Despite the fact that both Indonesian L3s are susceptible to all antibiotics, the characteristics of the host patients are what stand out the most. They were isolated from individuals with tuberculosis who were 55 to 64 years old and of the same gender, but they varied in terms of the host’s medical history in terms of smoking status (Table 2). A patient from Central Java who had been treated and retreated with rifampicin and had been a heavy smoker from the age of 16 was the source of the MTBC L3 strain Mtb_S6970. MTBC L3 strain Mtb_S19106, in contrast, was discovered in a tuberculosis patient from South Sulawesi who had never smoked in his life. The logical question that arises from this phenomenon is whether lineage determination has any bearing on M. tuberculosis’s capacity to infect people and cause sickness. Most definitely not. While WGS-based phylogenetic and phylogeographic analyses are crucial for epidemiological purposes and would be essential tools for governmental policing, the medicinal implications of tuberculosis-causing strains depend on the genetic expression of virulence genes. A multi-omics investigation should be part of future research to address the need to understand the underlying genetic expression of virulence genes in patients. Nevertheless, a further query regarding the potential distinction between L3 and L2-L4 in terms of virulence genes level was attempted to be answered in this work. L2 is associated with relapse, fever, and treatment failure as well as a higher resistance than that of L1 or L3. While the majority of MTBC virulence genes typically have the same number of loci throughout lineages, some of those genes (lprO, fadE24, fbpA, panC, fadD26) in L3 were discovered to be enriched 3 to 7 times (Fig. 4). The lipoprotein gene lprO may be implicated in a compensatory strategy for transporting hydrophobic lipid molecules [10]. FadE24, a member of the acyl-CoA dehydrogenase subfamily, is intriguing since it may contribute to a new mechanism of drug resistance, albeit this has not yet been determined [10]. One of the mycolyl-transferases, fbpA, binds the matrix protein fibronectin as well as transferring long-chain mycolic acids to trehalose derivatives. Interesting macrophage growth patterns that the fbpA mutant significantly inhibited provided a target for the creation of a vaccine [9]. PanC encodes panthothenate synthetase, whose removal reduces MTBC pathogenicity and would make it a viable target for the development of anti-tuberculosis drugs [9]. Acyl-CoA synthetase, another enzyme involved in fatty acid metabolism, is expressed by fadD26, and its removal reduces the toxicity of MTBC [9]. Consequently, we might infer that the greater number of loci with the potential to overexpress their encoded proteins may make MTBC L3 more virulent.According to L3 can evade the body’s immune response due to its slower growth rate and reduced ability to induce pro-inflammatory factors, thereby maintaining its infectiousness in the population [20]. These could account for why one of the patients who was harboring the MTBC L3 strain Mtb_S6970 did not develop rifampicin resistance during the course of the retreatment.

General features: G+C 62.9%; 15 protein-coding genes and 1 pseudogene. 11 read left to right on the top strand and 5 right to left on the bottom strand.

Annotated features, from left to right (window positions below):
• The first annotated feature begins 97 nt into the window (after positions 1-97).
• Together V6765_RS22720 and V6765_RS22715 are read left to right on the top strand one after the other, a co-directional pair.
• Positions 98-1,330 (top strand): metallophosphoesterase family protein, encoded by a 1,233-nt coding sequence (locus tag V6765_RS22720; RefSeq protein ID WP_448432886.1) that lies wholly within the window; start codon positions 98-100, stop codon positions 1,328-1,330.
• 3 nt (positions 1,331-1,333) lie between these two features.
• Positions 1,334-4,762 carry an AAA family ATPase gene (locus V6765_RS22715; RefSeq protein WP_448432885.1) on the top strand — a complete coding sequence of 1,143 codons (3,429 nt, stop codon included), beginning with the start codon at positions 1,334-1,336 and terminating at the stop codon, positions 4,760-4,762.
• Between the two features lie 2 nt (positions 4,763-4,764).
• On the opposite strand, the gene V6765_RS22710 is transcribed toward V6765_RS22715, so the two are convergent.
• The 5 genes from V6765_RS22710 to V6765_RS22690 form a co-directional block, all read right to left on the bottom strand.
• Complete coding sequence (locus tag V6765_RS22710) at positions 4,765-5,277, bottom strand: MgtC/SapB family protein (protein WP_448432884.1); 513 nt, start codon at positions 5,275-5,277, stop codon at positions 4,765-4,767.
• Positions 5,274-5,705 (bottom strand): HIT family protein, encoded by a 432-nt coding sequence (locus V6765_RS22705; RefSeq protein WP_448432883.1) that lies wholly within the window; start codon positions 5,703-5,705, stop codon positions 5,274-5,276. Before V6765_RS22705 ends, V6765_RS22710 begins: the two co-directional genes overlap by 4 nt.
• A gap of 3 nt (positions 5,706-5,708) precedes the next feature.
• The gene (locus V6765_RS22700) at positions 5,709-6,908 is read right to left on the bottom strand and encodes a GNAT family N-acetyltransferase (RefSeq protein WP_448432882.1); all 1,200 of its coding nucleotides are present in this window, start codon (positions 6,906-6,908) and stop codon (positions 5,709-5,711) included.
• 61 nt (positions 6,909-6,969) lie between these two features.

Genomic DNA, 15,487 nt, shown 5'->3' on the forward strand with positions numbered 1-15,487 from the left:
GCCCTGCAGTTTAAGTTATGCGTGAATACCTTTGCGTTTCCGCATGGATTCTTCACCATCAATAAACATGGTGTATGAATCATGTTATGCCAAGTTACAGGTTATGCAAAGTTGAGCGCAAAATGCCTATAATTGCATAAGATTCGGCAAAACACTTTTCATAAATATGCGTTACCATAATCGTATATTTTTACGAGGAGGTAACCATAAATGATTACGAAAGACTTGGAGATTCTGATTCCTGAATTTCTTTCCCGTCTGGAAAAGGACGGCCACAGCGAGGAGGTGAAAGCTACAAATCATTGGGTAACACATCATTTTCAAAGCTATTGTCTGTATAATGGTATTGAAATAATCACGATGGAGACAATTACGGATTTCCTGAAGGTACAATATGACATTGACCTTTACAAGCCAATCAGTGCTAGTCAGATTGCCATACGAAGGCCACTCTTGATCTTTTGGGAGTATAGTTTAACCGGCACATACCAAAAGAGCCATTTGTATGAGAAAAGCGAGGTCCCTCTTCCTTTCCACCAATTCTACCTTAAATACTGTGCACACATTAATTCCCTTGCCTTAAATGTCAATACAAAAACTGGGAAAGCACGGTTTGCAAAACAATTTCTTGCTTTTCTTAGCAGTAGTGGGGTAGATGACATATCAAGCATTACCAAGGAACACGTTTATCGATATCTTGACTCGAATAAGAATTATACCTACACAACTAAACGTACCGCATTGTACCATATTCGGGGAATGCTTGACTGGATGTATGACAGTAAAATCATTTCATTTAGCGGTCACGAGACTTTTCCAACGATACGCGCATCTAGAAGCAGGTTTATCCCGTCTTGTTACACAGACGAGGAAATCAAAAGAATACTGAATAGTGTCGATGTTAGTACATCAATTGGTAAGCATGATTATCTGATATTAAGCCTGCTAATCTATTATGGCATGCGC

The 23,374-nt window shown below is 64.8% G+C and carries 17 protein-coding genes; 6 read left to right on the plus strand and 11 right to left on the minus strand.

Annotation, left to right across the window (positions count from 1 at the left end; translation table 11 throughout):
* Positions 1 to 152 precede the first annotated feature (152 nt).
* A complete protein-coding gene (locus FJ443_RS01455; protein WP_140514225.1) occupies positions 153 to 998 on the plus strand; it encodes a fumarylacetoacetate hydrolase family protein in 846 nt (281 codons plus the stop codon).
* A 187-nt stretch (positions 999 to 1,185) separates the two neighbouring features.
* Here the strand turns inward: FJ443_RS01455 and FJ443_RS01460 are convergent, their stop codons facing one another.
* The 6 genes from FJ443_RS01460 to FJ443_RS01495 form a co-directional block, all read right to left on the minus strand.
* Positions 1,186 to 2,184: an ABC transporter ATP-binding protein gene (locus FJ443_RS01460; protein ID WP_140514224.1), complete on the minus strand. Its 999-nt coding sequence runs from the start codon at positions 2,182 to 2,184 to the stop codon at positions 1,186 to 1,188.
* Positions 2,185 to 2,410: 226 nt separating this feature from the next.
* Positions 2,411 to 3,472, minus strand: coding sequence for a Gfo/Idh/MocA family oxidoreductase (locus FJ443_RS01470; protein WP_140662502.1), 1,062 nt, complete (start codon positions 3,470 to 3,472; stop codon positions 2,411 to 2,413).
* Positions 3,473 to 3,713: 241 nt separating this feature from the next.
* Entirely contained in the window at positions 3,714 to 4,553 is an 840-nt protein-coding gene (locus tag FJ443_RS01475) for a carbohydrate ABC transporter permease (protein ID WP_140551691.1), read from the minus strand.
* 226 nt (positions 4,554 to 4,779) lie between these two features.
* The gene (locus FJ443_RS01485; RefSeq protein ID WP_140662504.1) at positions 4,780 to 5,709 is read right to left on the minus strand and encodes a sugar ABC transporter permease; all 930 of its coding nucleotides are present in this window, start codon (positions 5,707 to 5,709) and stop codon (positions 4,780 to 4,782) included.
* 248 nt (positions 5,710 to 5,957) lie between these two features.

Several hundred clinical samples. This number is simply too small to comprehend: (i) how did the two L3 isolates develop on two vastly different islands without the two hosts possibly having intimate interactions with one another? (ii) Whether it is possible for L3 to arise from other lineages as a result of a remote incident of evolutionary genetics that is mechanistically unknown. On the other hand, this initial evidence of the L3’s existence corresponds with the epidemiological evolution of other MTBC lineages, which are now firmly established, including L1, L2, and L4, within the population of the archipelagic nation. Therefore, the choice to publish the identification of the two MTBC L3 isolates in this journal takes precedence over years of additional research and fund-raising activities to further screen tens of thousands of clinical samples in order to ascertain the L3’s penetration in Indonesia.